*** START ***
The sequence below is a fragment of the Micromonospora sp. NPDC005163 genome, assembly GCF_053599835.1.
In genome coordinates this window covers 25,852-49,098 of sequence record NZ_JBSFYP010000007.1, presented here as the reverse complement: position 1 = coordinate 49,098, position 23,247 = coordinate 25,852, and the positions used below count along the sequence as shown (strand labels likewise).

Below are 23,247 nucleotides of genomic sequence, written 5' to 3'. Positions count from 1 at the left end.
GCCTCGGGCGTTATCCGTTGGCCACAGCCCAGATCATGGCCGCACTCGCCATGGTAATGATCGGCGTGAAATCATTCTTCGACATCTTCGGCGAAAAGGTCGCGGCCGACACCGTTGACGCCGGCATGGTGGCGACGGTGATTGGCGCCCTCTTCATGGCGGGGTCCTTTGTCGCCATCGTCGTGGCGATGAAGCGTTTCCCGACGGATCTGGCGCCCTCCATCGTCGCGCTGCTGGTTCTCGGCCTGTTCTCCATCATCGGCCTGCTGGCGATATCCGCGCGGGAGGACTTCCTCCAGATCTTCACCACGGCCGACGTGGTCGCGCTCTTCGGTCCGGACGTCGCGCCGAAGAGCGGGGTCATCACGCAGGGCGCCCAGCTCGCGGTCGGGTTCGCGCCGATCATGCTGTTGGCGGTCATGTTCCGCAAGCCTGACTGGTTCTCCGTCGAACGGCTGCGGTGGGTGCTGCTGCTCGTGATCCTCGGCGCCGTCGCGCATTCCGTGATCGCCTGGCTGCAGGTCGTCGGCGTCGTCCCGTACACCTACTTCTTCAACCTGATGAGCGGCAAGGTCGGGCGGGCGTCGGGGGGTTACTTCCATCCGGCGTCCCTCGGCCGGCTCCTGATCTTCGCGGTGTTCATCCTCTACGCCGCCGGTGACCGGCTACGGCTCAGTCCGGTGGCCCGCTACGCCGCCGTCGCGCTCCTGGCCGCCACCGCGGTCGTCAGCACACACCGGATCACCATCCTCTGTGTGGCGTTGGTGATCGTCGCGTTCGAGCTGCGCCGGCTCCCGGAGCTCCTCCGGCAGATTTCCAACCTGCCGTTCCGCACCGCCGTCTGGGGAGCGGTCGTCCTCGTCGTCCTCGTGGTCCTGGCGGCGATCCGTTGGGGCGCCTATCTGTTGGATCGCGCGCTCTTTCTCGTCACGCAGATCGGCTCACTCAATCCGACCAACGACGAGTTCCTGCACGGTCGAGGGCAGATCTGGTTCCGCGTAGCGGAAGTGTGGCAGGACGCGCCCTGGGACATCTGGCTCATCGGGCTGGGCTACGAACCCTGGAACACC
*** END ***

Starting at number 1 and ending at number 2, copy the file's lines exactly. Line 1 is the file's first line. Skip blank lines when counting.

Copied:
The sequence below is a fragment of the Micromonospora sp. NPDC005163 genome, assembly GCF_053599835.1.
In genome coordinates this window covers 25,852-49,098 of sequence record NZ_JBSFYP010000007.1, presented here as the reverse complement: position 1 = coordinate 49,098, position 23,247 = coordinate 25,852, and the positions used below count along the sequence as shown (strand labels likewise).